21 October 2008

When is it Autumn?

In some temperate zones, it's easy to mark the smooth, gradual transition from summer to fall: turning leaves, ripe fruit, seasonal rains... But here in the Northern Rockies, the transition is more erratic with fewer reliable signs. Even snow is not a good indicator, given our frequent September snowstorms and even the occasional July blizzard. Still, there are signs: rutting elk and other hoofed browsers, shortening days, and of course temperature.

Pressed to define the seasons in Butte, Montana, I'll choose temperature: in summer, it is consistently above freezing day and night; in fall and spring, it is consistently below freezing at night and above during the day; and in winter, it is consistently below freezing day and night. Consistently? Well, let's say any three or four consecutive days.

Friend Dave Carter and I set out for a hike over the weekend in German Gulch, a popular local deer and elk hunting area between Butte and Anaconda. I hunt there occasionally; mostly it is a favorite nearby spot to hike or to fish for the lovely native trout. Geologically it's interesting, running south from the Continental Divide and trisected by volcanic rhyolite, granitic quartz monzonite, and sedimentary formations such as dolomite. Here's a view of some of the volcanics along the creek:

German Gulch has been mined for gold since 1864--first for placer deposits , then hardrock mining including a large open pit operation near Beal Mountain at the headwaters. The open pit, cyanide heap leach mine was operated by the now-bankrupt Pegasus Gold Corporation and is now a Superfund site. Note that the corporate officers -- people such as Michael L. Clark, Werner G. Nennecker, Michelle G. Viau, Allan M. Park, Terry Bauer, Eric B. Ovlen, Robert A. Lonergan, Trevor S. Schulz, James G. Geyer, John Fitzpatrick, and Phillip S. Baker, Jr. -- all walked away with exhorbitant salaries, huge bonuses, and no personal liability. Just another deal gone done in the gold mining biz.

Here's a view south along a ridge toward the Beal Mountain Superfund site:

How nice to be a dog, living in the present moment with no anxieties about Superfund sites or other environmental causes. Let RTD find an old leg bone from a mule deer and she is happy:

Let her find a somewhat fresher elk leg (probably from a bowhunter's kill) complete with hoof and she is ecstatic:

Well, Dave & I live in the moment too. Somewhat more sight than odor-oriented, we paused to appreciate this big, old, lightning-blasted Douglas fir:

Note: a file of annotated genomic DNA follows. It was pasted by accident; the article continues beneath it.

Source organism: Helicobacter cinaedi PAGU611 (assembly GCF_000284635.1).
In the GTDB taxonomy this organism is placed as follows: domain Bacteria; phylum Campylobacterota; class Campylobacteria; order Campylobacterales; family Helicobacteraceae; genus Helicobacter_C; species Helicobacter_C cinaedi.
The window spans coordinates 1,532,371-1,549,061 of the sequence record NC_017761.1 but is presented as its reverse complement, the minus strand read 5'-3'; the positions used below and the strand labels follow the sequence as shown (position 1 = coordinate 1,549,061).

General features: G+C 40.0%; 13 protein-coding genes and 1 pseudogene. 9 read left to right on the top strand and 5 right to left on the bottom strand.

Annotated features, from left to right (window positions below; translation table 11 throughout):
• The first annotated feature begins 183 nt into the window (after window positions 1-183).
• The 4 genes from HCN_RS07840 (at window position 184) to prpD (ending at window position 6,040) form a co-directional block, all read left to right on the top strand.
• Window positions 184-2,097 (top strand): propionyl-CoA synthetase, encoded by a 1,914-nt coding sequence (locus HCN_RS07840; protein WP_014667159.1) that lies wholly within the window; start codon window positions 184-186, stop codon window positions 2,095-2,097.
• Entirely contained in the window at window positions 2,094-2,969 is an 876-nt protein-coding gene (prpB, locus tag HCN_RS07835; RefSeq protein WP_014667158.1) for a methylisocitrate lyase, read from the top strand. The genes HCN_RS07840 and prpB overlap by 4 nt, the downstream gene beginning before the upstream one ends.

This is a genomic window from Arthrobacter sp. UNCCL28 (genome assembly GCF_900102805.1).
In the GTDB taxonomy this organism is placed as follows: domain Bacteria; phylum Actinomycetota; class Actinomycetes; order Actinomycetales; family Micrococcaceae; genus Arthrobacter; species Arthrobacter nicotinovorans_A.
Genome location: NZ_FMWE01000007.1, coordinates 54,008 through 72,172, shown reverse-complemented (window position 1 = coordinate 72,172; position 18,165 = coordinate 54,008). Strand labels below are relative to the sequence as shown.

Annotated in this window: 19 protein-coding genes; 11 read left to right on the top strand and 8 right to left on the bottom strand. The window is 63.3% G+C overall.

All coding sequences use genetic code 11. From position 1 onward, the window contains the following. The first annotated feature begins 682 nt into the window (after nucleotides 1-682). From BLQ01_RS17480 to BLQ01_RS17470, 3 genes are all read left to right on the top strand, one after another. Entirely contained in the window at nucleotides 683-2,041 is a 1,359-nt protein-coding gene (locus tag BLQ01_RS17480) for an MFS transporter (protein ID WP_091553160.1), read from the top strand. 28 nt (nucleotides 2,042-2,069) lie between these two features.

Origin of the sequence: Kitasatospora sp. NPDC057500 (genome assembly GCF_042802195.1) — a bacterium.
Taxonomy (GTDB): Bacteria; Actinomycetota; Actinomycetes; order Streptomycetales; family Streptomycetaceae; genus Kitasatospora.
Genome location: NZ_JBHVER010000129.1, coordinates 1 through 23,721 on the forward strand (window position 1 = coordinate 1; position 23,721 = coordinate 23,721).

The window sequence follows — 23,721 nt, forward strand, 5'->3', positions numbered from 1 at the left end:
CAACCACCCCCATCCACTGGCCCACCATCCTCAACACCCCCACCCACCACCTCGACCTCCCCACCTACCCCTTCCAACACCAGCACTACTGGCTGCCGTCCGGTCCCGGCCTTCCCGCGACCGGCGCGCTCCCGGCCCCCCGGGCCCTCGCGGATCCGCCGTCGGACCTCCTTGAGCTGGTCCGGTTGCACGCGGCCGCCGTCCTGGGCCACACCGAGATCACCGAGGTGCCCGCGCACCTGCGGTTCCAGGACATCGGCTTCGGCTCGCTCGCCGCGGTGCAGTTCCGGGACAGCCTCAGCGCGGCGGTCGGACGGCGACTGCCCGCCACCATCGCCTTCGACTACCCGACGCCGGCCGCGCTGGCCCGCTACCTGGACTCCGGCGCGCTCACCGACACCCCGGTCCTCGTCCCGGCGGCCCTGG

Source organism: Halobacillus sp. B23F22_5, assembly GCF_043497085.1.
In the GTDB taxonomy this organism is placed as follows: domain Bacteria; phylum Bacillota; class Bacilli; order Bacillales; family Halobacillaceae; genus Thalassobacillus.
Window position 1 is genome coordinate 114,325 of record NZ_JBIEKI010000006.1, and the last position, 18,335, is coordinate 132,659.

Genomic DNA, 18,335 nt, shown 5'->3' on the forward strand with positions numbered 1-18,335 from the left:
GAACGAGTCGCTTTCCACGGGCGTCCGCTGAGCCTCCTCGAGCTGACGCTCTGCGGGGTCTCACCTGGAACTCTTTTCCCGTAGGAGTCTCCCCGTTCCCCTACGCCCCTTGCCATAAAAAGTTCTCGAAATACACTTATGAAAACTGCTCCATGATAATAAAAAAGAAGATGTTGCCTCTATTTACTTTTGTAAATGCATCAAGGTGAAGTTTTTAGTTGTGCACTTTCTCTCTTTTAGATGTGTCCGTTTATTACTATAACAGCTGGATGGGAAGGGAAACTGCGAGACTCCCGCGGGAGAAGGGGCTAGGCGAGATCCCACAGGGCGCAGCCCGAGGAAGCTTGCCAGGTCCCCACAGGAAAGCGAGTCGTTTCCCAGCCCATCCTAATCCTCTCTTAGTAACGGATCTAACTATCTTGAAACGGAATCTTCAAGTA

Still, mentalite' is ever present. I've hiked a lot of fresh burns and watched the vegetation recover after a forest fire, and this has made me sensitive to forest patterns that mark the passage of fires from long ago. Note on this slope the contrast between the smaller, denser stand of lodgepole pines on the right and the more open stand of mixed lodgepole pine/Douglas fir on the left:

Fifty or more years ago, a finger of fire reached up from the valley and cleared a swath of forest. The trees grew back quickly but, for some reason, not so densely as the older lodgepole stand.

Here was another interesting find--apparently a rock blind constructed many years ago by a hunter (note the lichen covered base rocks) but maintained in recent years ("clean" rocks piled on top). The blind backs up to a dense stand of big Douglas fir trees on the ridge but faces out toward a lovely little park with a lot of elk sign:

Watch your passage through those big firs! They have broken off, head-high branches, some with sharp tips that will pierce a hat and lacerate your scalp. Ouch:

I stopped the bleeding on Dave's head with a compress, we taped the hide together, and called it good. After we arrived home, Dave paid a visit to the clinic for six staples to hold things together.

Back at the truck, the late afternoon shadows were already stretching long, another sign of fall:

And the next night, a little snowstorm blew in and laid down a lovely blanket for RTD and my walk home from a late class:


Jayne said...

Ouch! Poor Dave!
Looks like a beautiful place. Thanks for taking us along.

Kirsten said...

Back when in Tucson I listened to a local podcast about the desert called "Growing Native." It was actually a 5 minute "show" that aired on community radio and then was distributed by podcast after it aired. Have you thought about doing something like that or know anyone who does? I would love to have something local along those lines to listen to.

EcoRover said...

Kirsten, that's a wonderful idea and I've long liked Wendell Berry's idea of "growing native to this place."

Sounds like a natural for local public radio. I do a public radio commentary, but it's focused on Superfund cleanup and restoration issues.

I love listening to others that have deep connections to place, and that's been one of the joys of discovering blogs by folks like you.

mossymom said...

pretty country. i bet you get morels there. i love elk meat.

EcoRover said...

Hi Mossymom, we get a few morels now and then. But nothing like the fantastic variety from your corner of this good earth! If you're in the 'hood, let me know and I'll swap some of that elk for your dried morsels.

Maria said...

Speaking of autumn...do you know of anyplace that I could find pictures of the Moulton Reservoir area in the fall? It was always so gorgeous when we ran up there for cross country practice, and being in Arizona where there is little to no seasonal transition makes me feel a bit homesick for the place :)